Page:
Local image file use for Windows 8 apps explained

Windows 8 will give Metro app creators new ways to present images in their menus and designs. That includes accessing and using local image files found on a Windows 8-based PC or tablet. In a new post from Microsoft, the company offers some hints to app developers on how to present these local image files with their Windows 8 apps.

The app developer post uses the example of a Windows 8 photo journal app to show developers how they can access both photos and videos from a user's PC and organize them in a timeline. Microsoft goes into great detail on how app programmers can use the Advanced Query Syntax (AQS) language to narrow down the search for image and video files for the photo journal app.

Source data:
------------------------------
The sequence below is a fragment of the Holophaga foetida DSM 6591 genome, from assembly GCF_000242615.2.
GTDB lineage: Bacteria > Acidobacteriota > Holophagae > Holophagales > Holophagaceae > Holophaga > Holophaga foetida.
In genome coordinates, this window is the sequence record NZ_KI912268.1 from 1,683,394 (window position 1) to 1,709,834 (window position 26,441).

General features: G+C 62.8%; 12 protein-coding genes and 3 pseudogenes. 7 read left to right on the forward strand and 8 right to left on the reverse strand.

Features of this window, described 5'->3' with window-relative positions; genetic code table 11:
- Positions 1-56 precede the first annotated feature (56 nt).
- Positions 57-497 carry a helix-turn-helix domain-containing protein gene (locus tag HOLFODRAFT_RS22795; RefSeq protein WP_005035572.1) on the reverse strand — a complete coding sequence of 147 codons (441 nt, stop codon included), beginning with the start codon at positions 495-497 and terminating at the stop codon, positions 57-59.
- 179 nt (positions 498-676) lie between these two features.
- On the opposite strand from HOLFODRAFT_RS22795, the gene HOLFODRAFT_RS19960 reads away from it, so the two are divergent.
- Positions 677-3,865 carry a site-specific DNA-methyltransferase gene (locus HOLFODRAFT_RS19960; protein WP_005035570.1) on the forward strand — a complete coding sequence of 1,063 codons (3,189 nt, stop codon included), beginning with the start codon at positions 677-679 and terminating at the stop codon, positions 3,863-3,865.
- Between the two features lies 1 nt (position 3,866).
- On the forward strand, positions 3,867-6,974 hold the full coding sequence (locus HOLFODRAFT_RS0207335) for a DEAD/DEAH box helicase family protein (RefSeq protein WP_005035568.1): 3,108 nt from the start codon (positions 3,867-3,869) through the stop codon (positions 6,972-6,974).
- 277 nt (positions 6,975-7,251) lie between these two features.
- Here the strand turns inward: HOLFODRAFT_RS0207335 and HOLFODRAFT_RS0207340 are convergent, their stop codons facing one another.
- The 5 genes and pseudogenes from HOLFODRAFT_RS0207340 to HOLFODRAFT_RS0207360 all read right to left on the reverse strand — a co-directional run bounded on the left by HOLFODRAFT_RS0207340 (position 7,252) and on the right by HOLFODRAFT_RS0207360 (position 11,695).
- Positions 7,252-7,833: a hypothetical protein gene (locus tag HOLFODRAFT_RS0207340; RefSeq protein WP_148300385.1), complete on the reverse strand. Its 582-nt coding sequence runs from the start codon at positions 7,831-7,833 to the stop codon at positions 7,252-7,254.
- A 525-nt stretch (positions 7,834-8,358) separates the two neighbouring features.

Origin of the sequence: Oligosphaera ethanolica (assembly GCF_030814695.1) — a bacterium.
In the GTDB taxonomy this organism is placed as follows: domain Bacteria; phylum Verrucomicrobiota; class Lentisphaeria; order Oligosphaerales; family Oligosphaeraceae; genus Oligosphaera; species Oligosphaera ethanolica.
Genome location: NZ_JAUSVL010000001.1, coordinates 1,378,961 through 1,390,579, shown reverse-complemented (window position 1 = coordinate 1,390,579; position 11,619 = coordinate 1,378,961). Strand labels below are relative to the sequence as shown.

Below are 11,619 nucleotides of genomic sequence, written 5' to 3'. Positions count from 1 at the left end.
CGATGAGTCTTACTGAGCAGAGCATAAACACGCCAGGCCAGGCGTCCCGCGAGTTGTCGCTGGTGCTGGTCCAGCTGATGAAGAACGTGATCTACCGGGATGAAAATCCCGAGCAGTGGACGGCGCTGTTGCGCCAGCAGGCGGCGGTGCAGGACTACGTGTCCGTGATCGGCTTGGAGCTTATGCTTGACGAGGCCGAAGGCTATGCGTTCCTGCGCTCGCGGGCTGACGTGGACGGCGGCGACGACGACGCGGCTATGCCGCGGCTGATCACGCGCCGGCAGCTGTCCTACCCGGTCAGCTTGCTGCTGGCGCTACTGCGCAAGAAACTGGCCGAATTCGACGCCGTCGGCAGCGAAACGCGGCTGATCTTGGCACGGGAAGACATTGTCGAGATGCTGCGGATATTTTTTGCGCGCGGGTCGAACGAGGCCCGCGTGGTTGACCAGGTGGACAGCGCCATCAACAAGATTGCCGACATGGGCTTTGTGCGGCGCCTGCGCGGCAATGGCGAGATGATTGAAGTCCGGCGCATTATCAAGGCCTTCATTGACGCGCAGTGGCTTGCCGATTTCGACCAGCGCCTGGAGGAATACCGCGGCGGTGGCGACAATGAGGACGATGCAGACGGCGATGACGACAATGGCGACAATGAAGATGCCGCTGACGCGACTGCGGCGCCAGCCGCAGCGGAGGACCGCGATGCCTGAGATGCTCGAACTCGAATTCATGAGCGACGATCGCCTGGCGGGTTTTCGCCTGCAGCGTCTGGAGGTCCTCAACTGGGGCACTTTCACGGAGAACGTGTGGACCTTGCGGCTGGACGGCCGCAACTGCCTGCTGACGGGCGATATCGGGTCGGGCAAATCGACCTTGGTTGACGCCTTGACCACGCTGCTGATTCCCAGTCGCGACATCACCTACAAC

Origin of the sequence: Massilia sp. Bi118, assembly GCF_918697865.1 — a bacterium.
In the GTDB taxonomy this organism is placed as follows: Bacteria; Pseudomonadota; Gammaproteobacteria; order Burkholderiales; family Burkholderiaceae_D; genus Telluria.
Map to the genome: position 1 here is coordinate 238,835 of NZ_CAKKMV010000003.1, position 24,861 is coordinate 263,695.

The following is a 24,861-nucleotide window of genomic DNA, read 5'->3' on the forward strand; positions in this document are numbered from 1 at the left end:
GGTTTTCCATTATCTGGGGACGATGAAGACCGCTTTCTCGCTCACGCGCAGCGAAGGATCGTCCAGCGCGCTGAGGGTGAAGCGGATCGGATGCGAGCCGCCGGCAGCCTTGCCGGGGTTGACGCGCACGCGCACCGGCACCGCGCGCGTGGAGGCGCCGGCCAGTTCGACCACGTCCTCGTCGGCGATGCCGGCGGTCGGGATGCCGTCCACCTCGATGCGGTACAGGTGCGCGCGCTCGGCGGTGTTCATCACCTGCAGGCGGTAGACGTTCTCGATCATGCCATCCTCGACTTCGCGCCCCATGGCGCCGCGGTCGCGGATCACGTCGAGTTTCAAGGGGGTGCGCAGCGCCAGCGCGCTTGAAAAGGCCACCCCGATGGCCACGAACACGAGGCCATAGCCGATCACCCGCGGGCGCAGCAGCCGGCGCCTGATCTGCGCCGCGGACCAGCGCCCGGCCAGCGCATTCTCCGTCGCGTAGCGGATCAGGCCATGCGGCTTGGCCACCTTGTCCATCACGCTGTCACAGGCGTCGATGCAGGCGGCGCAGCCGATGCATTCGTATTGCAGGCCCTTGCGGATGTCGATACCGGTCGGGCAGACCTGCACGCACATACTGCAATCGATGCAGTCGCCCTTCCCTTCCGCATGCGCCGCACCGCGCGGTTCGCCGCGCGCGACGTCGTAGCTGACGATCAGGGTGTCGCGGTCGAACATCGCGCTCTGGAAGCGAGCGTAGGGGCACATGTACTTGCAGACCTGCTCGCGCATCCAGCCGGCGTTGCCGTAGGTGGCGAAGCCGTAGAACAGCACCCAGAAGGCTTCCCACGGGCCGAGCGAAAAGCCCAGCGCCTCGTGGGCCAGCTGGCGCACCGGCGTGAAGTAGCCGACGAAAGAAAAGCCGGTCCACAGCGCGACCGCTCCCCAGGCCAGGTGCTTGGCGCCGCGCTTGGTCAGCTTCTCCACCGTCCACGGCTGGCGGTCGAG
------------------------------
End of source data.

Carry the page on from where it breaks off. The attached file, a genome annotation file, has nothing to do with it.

Once the image files are found, Windows 8 app developers can also decide how they should show the images in thumbnail from inside the app. Finally, app creators have to decide how the design of the app should display those images. The blog post states:

PhotoJournal is all about photos, so it follows key guidelines informed by the metro principles: putting content first, minimizing distractions, and providing a fast and fluid experience.

The developer can also add code for pivot data or using semantic zoom to offer users even more ways to view images and data from their PC.

Source: Windows 8 app developer blog | Image via Microsoft

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That apps isn't available to anyone at the moment, if ever.

However, an app that makes use of the above coding is Daily Wallpaper. It takes images from Bing front page images, Trending Images from the internet, your Skydrive, and Pictures Library on your computer.

Here is another app that isn't available for me in the store. I'm starting to feel much better about the quality of apps coming out.